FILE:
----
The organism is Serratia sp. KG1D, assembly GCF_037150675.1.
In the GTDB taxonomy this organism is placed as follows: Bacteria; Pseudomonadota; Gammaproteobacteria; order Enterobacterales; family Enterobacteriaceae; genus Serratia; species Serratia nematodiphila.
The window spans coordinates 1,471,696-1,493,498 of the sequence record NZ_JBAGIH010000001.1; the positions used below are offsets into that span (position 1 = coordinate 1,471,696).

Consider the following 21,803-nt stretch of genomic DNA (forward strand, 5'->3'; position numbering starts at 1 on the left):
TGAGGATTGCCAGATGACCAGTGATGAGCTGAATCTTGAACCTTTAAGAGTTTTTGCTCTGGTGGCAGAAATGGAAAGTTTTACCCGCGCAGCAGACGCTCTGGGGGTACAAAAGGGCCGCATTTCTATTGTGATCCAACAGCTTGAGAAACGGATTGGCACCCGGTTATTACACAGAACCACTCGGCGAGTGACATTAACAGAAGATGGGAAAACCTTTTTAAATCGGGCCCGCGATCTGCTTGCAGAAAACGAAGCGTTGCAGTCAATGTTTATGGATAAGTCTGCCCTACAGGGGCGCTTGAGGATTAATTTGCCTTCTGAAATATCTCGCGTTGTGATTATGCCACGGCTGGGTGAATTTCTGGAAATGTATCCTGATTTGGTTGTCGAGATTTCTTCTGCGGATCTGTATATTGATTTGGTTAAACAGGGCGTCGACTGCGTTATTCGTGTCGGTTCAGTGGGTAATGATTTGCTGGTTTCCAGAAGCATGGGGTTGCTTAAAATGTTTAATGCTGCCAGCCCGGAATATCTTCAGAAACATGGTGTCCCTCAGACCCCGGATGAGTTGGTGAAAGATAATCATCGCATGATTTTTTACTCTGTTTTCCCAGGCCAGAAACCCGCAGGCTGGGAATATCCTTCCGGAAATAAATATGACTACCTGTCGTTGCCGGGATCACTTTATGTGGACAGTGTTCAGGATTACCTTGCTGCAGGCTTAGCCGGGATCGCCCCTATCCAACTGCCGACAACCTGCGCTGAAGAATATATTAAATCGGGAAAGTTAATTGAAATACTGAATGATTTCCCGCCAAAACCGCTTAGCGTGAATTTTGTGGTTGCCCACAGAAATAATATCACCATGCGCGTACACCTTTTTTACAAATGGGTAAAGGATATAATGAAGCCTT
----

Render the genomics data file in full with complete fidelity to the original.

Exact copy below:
The organism is Serratia sp. KG1D, assembly GCF_037150675.1.
In the GTDB taxonomy this organism is placed as follows: Bacteria; Pseudomonadota; Gammaproteobacteria; order Enterobacterales; family Enterobacteriaceae; genus Serratia; species Serratia nematodiphila.
The window spans coordinates 1,471,696-1,493,498 of the sequence record NZ_JBAGIH010000001.1; the positions used below are offsets into that span (position 1 = coordinate 1,471,696).

Consider the following 21,803-nt stretch of genomic DNA (forward strand, 5'->3'; position numbering starts at 1 on the left):
TGAGGATTGCCAGATGACCAGTGATGAGCTGAATCTTGAACCTTTAAGAGTTTTTGCTCTGGTGGCAGAAATGGAAAGTTTTACCCGCGCAGCAGACGCTCTGGGGGTACAAAAGGGCCGCATTTCTATTGTGATCCAACAGCTTGAGAAACGGATTGGCACCCGGTTATTACACAGAACCACTCGGCGAGTGACATTAACAGAAGATGGGAAAACCTTTTTAAATCGGGCCCGCGATCTGCTTGCAGAAAACGAAGCGTTGCAGTCAATGTTTATGGATAAGTCTGCCCTACAGGGGCGCTTGAGGATTAATTTGCCTTCTGAAATATCTCGCGTTGTGATTATGCCACGGCTGGGTGAATTTCTGGAAATGTATCCTGATTTGGTTGTCGAGATTTCTTCTGCGGATCTGTATATTGATTTGGTTAAACAGGGCGTCGACTGCGTTATTCGTGTCGGTTCAGTGGGTAATGATTTGCTGGTTTCCAGAAGCATGGGGTTGCTTAAAATGTTTAATGCTGCCAGCCCGGAATATCTTCAGAAACATGGTGTCCCTCAGACCCCGGATGAGTTGGTGAAAGATAATCATCGCATGATTTTTTACTCTGTTTTCCCAGGCCAGAAACCCGCAGGCTGGGAATATCCTTCCGGAAATAAATATGACTACCTGTCGTTGCCGGGATCACTTTATGTGGACAGTGTTCAGGATTACCTTGCTGCAGGCTTAGCCGGGATCGCCCCTATCCAACTGCCGACAACCTGCGCTGAAGAATATATTAAATCGGGAAAGTTAATTGAAATACTGAATGATTTCCCGCCAAAACCGCTTAGCGTGAATTTTGTGGTTGCCCACAGAAATAATATCACCATGCGCGTACACCTTTTTTACAAATGGGTAAAGGATATAATGAAGCCTT